At 2:59 A.M. on Mar. 1, 2015, the Tampa Bay Lightning acquired defenseman Braydon Coburn from the Philadelphia Flyers. For Coburn, the Lightning sent Philadelphia a 1st and 3rd round pick in the 2015 draft along with defenseman Radko Gudas. Then Lightning general manager Steve Yzerman made this late-night acquisition in order to add a veteran presence to a young playoff-bound team. At the time, the Lightning featured a roster composed of players whose primary playoff experience was being swept by the Montreal Canadiens one year prior.
Even though the Lightning had multiple first and third-round picks in the 2015 draft, and received two 2nd round picks from the Boston Bruins for Brett Connolly that same evening, this trade received mixed reactions from fans. While Coburn was a proven veteran, he was far from a flashy player statistically. He had only one goal and nine assists during the 2014-15 and really lacked that wow factor for what the Lightning gave up.
Coburn Paid off for the Lightning
Despite Coburn being injured shortly after the Lightning acquired him, he was able to return for their first-round match-up versus the Detroit Red Wings. In this series, he went on to score the winning goal in Game Seven, a moment that will forever be remembered in the Lightning’s history. Arguably, this goal alone made the steep cost of acquiring Coburn worth it, he went on to be an important role player throughout the playoffs. While playing on the second defensive pairing with Jason Garrison, he took on close to 17 minutes a night as Tampa Bay fought their way to the Stanley Cup Final.
After the playoffs ended, part two of the Coburn trade came to fruition. A major reason why Yzerman traded for him instead of other options at the deadline was due to his being under contract for the 2015-16 season. This made him more than an expensive playoff rental, allowing the Lightning to build around the veteran for one more year.
As per the course, Coburn played a consistent but unexciting veteran role with the Lightning throughout the season. In late February, less than a year after trading for him, the Lightning re-signed Coburn to a three-year extension through 2018-19.
Once that contract expired, Coburn chose to stick with the Lightning for a little while longer, signing a two-year, $3.4 million contract in the 2019 offseason. This gave Tampa Bay a reasonably affordable veteran on their blue line for two more seasons, who can step in when needed or sit on the bench while helping the young players develop their game.
However, as Coburn aged, he lost his spot in the Lightning’s nightly line-up. While he was with the team as they hoisted the Stanley Cup in 2020, he barely played in the playoffs and was traded to the Ottawa Senators before the start of the 2020-21 season, ending his six-year stint in Tampa Bay.
Coburn Was the Perfect Yzerman Trade
After taking over as the Lightning’s GM in 2010, Yzerman made one thing consistently clear: play for now while building for the future. He rarely gave up future assets for short-term gain, and when he did give up these resources, it was either for a player with a year left on his contract or someone he wanted to pursue in free agency anyways.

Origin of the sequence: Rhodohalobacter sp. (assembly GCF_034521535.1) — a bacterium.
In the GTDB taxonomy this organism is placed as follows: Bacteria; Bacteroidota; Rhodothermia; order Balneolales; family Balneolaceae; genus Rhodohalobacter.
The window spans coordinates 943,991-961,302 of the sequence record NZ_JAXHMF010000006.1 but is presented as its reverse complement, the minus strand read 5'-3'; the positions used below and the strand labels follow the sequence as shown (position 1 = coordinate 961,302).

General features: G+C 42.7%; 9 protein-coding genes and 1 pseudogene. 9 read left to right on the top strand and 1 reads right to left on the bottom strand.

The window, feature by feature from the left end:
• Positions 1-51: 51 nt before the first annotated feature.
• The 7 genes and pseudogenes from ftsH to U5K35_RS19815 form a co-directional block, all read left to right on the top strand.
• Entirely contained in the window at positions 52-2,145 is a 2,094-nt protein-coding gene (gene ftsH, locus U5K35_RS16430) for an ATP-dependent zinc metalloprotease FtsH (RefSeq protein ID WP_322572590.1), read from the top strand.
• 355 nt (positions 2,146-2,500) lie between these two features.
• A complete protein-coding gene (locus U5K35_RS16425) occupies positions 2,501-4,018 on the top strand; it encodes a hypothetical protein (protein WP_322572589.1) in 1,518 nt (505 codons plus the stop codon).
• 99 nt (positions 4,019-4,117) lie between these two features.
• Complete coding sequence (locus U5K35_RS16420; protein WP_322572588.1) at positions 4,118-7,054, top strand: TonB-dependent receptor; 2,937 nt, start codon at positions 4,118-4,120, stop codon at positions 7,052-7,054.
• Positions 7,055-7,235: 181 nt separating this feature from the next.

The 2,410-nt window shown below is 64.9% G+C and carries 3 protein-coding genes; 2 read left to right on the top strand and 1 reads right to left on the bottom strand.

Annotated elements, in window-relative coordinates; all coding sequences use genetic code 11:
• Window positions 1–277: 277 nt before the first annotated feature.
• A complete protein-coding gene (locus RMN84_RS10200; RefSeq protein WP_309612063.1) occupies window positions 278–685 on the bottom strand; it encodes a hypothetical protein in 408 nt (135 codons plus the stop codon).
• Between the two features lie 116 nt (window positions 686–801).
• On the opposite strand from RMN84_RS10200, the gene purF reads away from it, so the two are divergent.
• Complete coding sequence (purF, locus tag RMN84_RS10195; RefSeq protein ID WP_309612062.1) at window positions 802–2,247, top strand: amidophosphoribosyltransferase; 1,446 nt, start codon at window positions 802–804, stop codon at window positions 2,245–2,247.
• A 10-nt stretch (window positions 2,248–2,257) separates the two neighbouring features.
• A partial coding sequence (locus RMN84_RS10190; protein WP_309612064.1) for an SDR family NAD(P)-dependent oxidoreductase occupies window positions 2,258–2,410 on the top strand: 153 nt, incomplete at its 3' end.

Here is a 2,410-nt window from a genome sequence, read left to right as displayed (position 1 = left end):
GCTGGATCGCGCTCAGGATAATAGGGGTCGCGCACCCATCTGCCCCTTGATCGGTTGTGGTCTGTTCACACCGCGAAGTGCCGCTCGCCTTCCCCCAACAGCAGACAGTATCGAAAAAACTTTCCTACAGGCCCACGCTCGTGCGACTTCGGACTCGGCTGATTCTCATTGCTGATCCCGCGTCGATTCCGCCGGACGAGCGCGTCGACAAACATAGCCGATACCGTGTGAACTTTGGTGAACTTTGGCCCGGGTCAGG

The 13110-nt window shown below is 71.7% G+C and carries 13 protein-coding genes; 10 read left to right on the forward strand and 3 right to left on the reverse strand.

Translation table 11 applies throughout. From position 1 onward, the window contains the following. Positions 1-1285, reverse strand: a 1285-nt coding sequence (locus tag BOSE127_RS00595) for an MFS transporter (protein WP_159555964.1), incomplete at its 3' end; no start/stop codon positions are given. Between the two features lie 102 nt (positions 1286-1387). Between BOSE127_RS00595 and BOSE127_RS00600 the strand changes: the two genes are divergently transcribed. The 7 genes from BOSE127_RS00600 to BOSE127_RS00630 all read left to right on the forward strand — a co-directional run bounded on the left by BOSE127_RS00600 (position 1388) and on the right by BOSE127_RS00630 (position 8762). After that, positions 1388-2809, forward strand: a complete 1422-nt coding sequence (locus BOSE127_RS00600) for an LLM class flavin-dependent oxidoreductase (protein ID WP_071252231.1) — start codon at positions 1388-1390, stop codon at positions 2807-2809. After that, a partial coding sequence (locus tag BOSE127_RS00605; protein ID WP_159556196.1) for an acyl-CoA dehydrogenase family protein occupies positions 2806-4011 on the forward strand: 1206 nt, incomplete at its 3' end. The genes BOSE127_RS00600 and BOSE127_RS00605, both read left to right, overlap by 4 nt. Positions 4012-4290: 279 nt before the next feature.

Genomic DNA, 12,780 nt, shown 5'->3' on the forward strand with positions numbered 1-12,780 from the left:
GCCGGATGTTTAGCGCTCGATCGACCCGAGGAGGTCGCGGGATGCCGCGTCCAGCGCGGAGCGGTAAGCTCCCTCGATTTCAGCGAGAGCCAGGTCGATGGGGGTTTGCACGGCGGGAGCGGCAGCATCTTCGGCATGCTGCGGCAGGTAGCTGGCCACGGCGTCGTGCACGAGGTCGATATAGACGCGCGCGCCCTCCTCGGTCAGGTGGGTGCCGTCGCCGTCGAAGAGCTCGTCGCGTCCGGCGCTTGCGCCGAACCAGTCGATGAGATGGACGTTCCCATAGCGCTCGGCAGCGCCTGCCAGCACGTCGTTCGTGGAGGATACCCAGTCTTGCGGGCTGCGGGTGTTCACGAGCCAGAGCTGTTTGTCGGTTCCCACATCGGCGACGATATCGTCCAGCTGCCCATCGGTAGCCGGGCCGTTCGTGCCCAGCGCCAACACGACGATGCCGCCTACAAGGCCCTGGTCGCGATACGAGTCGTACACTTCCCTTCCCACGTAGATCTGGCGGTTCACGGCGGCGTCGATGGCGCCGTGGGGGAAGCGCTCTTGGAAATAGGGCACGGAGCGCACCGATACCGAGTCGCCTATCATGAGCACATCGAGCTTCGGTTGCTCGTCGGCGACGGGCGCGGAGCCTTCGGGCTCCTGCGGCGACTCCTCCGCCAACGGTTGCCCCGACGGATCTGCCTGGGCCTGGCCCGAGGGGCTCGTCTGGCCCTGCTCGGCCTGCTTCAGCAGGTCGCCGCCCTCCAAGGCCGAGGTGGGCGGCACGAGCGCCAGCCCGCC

The Coburn trade was the perfect example of Yzerman’s plan in motion. First, he only gave up futures that he had a surplus of. Even if you don’t take the Connolly trade into account, which Yzerman said was a lynchpin of the acquisition, the Lightning still had a pick in every round of the 2015 draft after the trade was made. So, by managing his resources properly at the start of the year, Yzerman set himself up for a big trade at the deadline without forgoing the future.
Years Later, Where Are the Lightning Now?
In retrospect, we can look back and see just how well this trade worked out for the Lightning in the long term. Starting off with the biggest piece, Coburn became an important part of the blue line over the last five seasons. While he has found himself taking on a reduced role this season, he still has been a reasonably solid player most nights.
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Even though the Lightning gave up two high draft picks in this trade, their prospect pool wasn’t worse for the wear, either. By trading Connolly for second-round picks in 2015 and 2016, Yzerman gave himself plenty of room to make deals at the draft. This allowed the 2015 draft class to produce some of the best young players for the organization, including Anthony Cirelli, Mitchell Stephens, and Mathieu Joseph.
While it is impossible to know how much the Lightning could have benefited from two more high draft picks in 2015, they didn’t necessarily need them. By acquiring Coburn and having a fantastic 2015 draft, Tampa Bay got the veteran defenseman they needed while also restocking their prospect pipeline for the future.
So, as they say, Yzerman managed to both have his cake and eat it too.
Eugene Helfrick is a Tampa Bay Lightning writer who is actually from Tampa Bay. He has written about the Lightning for six years, covering everything from their run to the 2015 Stanley Cup Final, to their crushing first-round exit in 2019, to their redemption in the bubble in 2020. While he is happy to talk about just about anything from cows to cars to video games, hockey will always remain one of his favorite pastimes.